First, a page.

Rex Ryan says LaRon Landry Brings Fear to the Defense


Sept. 9, 2012; E. Rutherford, NJ, USA; New York Jets defensive back LaRon Landry (30) makes the tackle on Buffalo Bills tight end Lee Smith (85) at MetLife Stadium. Mandatory Credit: William Perlman/The Star-Ledger via US PRESSWIRE

LaRon Landry has changed the atmosphere, by himself, around this New York Jets defense. As seen in the picture, he has been throwing his body around, laying hits on everyone in his path. From the preseason against Victor Cruz, to last week against Fred Jackson, offensive players are learning quickly that coming into Landry’s area of the field is not the best idea they have ever had. “Dirty Thirty”, as LaRon was known as in Washington, will let you know that he is there.

Coach Ryan has noticed, feels he brings the fear factor to his defense. Here is what he had to say yesterday at his press conference when asked about the subject:

I think that’s pretty accurate. I really do. I think that’s a great description. When you think about it, I always look at it this way, I always want to draft as many guys or have as many guys on the team that you wouldn’t want your kid playing against. Jarret Johnson was a great example in Baltimore for years. I watched him in high school and I tried to recruit him, I was like oh man. I’d literally be like my kid isn’t playing this week. My kid has a hamstring this week. (joking) Literally, those are the guys that you really want to surround yourself with. I think you build both of these defenses, you’ve got Pittsburgh’s (defense) and the Jets, and they’re kind of built the same way. I don’t know if you want your kid going against Casey Hampton and against James Harrison, (LaMarr) Woodley, Troy Polamalu, or Ike Taylor. My kid is a receiver. I don’t want them going against Ike Taylor. If he is, he better be off the ball. (smiling) I don’t want him in his face. You certainly don’t want your kid going against Darrelle Revis. No chance. He’ll end up in the Gatorade. The teams are kind of built that way. It’s still tough, old-fashioned football, and I think that still wins on defense. You talk about (Landry) being (tough), there’s no question, and he certainly is that.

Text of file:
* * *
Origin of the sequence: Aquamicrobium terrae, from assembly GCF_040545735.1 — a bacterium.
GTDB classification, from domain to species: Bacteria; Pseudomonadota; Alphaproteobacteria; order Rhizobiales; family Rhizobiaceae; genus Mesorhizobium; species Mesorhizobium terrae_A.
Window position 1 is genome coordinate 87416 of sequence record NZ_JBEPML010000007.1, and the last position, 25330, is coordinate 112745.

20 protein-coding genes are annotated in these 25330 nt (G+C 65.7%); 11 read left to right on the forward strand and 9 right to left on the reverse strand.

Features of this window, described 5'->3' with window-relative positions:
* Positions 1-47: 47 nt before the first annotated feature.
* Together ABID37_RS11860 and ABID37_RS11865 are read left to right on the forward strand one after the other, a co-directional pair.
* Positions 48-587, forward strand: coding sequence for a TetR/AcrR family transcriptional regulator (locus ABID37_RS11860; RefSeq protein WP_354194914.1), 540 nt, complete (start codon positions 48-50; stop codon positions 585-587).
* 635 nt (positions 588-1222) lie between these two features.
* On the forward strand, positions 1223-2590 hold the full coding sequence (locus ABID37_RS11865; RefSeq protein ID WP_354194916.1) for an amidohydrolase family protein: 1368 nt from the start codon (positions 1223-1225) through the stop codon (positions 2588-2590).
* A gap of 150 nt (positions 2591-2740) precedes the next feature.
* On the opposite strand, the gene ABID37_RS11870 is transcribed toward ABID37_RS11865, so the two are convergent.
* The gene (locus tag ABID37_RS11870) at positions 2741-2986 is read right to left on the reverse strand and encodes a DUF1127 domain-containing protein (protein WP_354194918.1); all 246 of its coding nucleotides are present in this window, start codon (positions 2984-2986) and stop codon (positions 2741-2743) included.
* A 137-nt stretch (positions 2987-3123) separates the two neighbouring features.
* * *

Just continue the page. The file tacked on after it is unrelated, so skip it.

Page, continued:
Aug 10, 2012; Cincinnati, OH, USA; Cincinnati Bengals running back BenJarvus Green-Ellis (42) runs with the ball against New York Jets safety LaRon Landry (30) and defensive tackle Mike DeVito (70) at Paul Brown Stadium. Mandatory Credit: Matthew Emmons-US PRESSWIRE

In his usual style, Rex Ryan had lofty comparision for Landry when asked who to liken his style of play to:

Yeah, both of the safeties did. I think, I’m going way back, I never saw this guy play, but in the video clips, Dick “Night Train” Lane, that would be a guy that has a physical presence. Some of those hits I saw him make. Wow. That would be the guy that I would compare him (Landry) to a little bit. He’s a physical presence, there’s no question about it. Yeremiah Bell is the same way. We have prepared those guys, and when Eric Smith gets healthy, we’d like to think we have three of the more physical safeties in this game. Another team that does is Pittsburgh, with Ryan Clark. I don’t think Clark gets the credit that he deserves. He’s an outstanding football player. I felt that way when he was in Washington. He was an excellent player, and obviously Troy (Polamalu).

For our younger readers, Dick “Night Train” Lane played for the Los Angeles Rams, Chicago Cardinals, and Detroit Lions over a career that spanned from 1952-1965. He was a seven time Pro Bowler, and a 6 Time All Pro. Like Landry, he was known for his physical tackling, and was inducted into the Hall of Fame in the 1974 class.

July 29, 2012; Cortland, NY, USA; New York Jets defensive coordinator Mike Pettine prepares to call a defensive play during training camp at SUNY Cortland. Mandatory Credit: Rich Barnes-US PRESSWIRE

When defensive coordinator Mike Pettine was asked to compare LaRon, he had a more recent comparison to make:

Ed Reed was very aggressive. He didn’t hit as hard, I mean, Ed will hit you, but Ed was a guy that when he’d diagnose a play, (he) would go and get it. And certainly, obviously, the guy we’re going against this weekend, (Troy) Polamalu, I would say is very similar. They key fast and when they see it, we use the phrase, “Shoot your gun,” just don’t hesitate. He’s one that both those guys are perfect examples of, they see it, they go get it, and the guys around them, they know that. The way that we play defense, the way that we run the ball, the way that we kind of build around guys, they have the freedom to do that knowing that they’re going to be backed up by the guys behind them.

As a Jets fan, there is no way not to love the play of LaRon Landry thus far. He has brought a physical factor to this team across the middle that they have not had in years. Guys know that if they come across the middle against the Jets defense, there is a new sheriff in town, and his name is LaRon Landry.

The Jets have always had difficulty against tight ends, and Big Ben loves his. Heath Miller will be a major factor on Sunday, and Landry, along with the Jets new look safety position will have its first major test.